My mother loves to sew. Most of the clothes I wore as a child were pieces she made — at least until I reached that age when you start wanting the same stuff as your friends. She was drawn, back then, to fabrics with texture, so my wardrobe was filled with nubby chenille and terry cloth, which I loved, and corduroy —which I did not. Some of my earliest memories of school are of shuffling down corridors and hearing, louder than life, the whish-whish of my wide-wale corduroy dungarees as the rib on each trouser leg rubbed against its opposite number. I was convinced all the other kids could hear the sound, too, and that they laughed about it when I wasn’t around. God, I hated those overalls. When I finally grew out of them, I swore I would never wear corduroy again.
That’s a promise I’m suddenly finding hard to keep. Sure, I’ve been tempted by the material before now — beckoned by the photos of Jane Birkin and Serge Gainsbourg in their matching cords, beguiled by the insouciance of Diane Keaton in that too-big corduroy blazer she wore in Annie Hall, briefly deluded by images of current French It-girl (and corduroy fanatic) Jeanne Damas into thinking maybe, possibly, I’d look as chic as she did in high-waisted flares. Yet I have resisted. Until now. How is one to resist the mannish, mud-toned trousers in Prada’s autumn/winter 2017 collection — the ones that look as if they were stolen off your professor boyfriend’s floor? Or that corduroy coat modelled by Slick Woods at the Marc Jacobs show, with its fluffy shearling collar? Or the super-sized corduroy suit at Lemaire, or the kicky A-line skirts at Tory Burch, the picture of nonchalantly natty Home Counties style?
The point is, corduroy is trending — hard. And there are a few reasons for this. One is that fashion is having a gender-bending moment. Corduroy is a menswear staple: although its popularity has waxed and waned over the years, the material has never entirely fallen out of favour. It’s the “integrity” of the fabric that’s led Margaret Howell to use it consistently in her men’s collections: as she notes, corduroy is “tough, durable, yet soft and smooth to touch — a good winter cotton that makes great men’s trousers and jackets”. Meanwhile, we ladies have taken quite a fancy, of late, to shopping for looks made for boys. And so, naturally, designers have seen fit to produce men’s and women’s looks that are virtual twins — to wit, the corduroy suits that Miuccia Prada sent down the runway at her women’s show in February of this year were dead ringers for the ones she debuted in January for the gents.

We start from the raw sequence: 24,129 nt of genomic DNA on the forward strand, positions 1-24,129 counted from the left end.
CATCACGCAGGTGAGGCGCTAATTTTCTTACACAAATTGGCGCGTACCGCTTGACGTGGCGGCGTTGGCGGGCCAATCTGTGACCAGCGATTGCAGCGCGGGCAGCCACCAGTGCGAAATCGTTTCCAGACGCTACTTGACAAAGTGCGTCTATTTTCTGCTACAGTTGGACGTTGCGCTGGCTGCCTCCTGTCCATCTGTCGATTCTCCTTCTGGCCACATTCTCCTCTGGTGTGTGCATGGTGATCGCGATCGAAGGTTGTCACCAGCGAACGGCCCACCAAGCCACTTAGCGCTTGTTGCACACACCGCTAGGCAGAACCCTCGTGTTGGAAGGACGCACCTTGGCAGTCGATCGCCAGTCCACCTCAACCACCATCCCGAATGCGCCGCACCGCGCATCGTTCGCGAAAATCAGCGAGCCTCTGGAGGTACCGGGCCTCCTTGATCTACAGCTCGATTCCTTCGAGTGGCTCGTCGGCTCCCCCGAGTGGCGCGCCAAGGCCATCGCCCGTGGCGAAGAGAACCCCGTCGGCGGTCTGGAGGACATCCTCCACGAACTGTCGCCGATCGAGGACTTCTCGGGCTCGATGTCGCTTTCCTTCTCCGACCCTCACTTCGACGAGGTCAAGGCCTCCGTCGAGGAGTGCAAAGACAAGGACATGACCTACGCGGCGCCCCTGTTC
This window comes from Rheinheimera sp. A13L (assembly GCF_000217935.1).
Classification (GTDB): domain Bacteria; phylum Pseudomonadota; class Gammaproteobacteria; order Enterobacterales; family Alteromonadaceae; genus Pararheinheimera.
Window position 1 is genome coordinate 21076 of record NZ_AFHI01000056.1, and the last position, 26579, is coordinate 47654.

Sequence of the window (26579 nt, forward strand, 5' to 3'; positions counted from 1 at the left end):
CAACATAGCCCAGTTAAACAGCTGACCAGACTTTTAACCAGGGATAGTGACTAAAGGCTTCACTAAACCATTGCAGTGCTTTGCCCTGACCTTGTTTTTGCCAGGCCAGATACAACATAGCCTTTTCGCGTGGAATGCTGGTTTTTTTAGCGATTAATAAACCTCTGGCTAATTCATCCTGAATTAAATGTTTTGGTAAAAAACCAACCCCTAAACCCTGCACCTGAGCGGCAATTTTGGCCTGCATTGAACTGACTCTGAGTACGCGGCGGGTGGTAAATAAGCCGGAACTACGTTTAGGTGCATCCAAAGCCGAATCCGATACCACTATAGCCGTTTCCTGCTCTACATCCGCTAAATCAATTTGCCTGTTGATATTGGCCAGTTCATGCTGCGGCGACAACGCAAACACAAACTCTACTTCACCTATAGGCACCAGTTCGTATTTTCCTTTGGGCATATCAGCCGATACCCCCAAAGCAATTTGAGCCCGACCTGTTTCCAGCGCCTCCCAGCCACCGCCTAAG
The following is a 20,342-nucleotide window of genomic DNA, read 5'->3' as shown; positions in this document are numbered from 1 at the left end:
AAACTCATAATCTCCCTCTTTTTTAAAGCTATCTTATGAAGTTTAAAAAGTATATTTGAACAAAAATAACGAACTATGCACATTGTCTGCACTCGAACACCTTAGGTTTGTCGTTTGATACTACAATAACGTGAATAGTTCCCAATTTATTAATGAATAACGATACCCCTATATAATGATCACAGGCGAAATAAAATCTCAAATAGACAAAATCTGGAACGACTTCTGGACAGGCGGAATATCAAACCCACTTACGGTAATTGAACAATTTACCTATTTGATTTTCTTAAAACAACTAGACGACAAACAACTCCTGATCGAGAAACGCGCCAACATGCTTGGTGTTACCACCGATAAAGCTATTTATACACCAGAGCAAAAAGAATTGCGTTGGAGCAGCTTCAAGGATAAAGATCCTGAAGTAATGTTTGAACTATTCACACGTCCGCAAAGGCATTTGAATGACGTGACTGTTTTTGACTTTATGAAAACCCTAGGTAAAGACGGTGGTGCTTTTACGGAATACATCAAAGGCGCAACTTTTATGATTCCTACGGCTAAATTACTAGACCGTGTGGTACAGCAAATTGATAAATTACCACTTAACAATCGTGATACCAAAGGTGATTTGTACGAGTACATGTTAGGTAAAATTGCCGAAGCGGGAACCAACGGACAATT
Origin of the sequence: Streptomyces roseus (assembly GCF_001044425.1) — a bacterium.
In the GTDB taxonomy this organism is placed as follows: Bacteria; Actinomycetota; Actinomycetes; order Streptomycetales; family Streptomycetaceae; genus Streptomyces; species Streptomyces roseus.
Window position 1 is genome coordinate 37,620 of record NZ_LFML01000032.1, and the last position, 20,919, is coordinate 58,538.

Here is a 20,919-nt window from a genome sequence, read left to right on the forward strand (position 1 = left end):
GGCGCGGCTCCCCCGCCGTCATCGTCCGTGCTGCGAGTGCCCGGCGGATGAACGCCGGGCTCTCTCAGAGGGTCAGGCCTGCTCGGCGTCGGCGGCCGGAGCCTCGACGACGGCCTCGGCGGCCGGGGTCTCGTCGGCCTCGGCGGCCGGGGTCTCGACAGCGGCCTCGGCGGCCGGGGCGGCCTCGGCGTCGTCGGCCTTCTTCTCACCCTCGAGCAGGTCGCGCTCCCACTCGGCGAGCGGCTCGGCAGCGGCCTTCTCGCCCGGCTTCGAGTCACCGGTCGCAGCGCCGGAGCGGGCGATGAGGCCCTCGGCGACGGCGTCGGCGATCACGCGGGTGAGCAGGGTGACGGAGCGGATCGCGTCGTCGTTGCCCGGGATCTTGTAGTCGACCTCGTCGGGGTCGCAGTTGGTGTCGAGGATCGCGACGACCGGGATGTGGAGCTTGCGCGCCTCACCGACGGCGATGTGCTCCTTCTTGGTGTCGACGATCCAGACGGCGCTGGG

The broad lapels on those Prada suit jackets are the clue to another cause of the great corduroy revival. Seventies-inspired fashions are back with a vengeance, and that decade was a high-water mark for corduroy. As New York designer Maryam Nassir Zadeh explains, her own inclusion of corduroy in her current collection was inspired both by an appreciation of its earthy, textural quality — the same thing that charmed my mum — and the allure of Seventies photographs of corduroy-clad beauties such as Lauren Hutton and Anjelica Huston. The cords at Nina Ricci and at Brunello Cucinelli likewise had a Seventies flair.
The aforementioned Annie Hall was released in 1977; a year earlier, Robert Redford demonstrated the absolute best way to wear corduroy in All the President’s Men – while deeply absorbed by stuff other than how you look. And that, ultimately, is the reason corduroy feels so right, right now. This durable material — “the poor man’s velvet”, as it was known in the days when corduroy was most closely associated with the working class — has long been a favourite both of academic types up to their eyeballs in books and of country ladies and gentlemen mucking about in fields. It conjures the distraction of deep contemplation and/or a certain “outdoor glamour” — Tory Burch’s winning description of her autumn/ winter 2017 muse, Katharine Hepburn in The Philadelphia Story. “Corduroy plays a very big part” in communicating Hepburn’s Yankee directness, Burch notes. It’s the fabric of labour, of toil in some honest pursuit.
To turn to an overused word, corduroy feels authentic. And at a time, much like the Seventies, when so much seems so up in the air — with Brexit bearing down on one side of the pond, the Tweeter-in-Chief wreaking havoc on the other, and over in Russia, the Cold War replaying, this time as farce — it feels necessary to grasp on to any sturdy thing that’s around. And no textile is more sturdy than corduroy. It’s ancient, based on a material called fustian that’s been around since the 12th century; it’s utilitarian; and with its welcoming ribbed hand, it never lets you forget that it’s there. Whish-whish. I like that sound now, as I don a pair of Margaret Howell’s baggy boy-cut cords and amble around my dressing room. Whish-whish. It’s the sound of reality, in an epoch of fake news.
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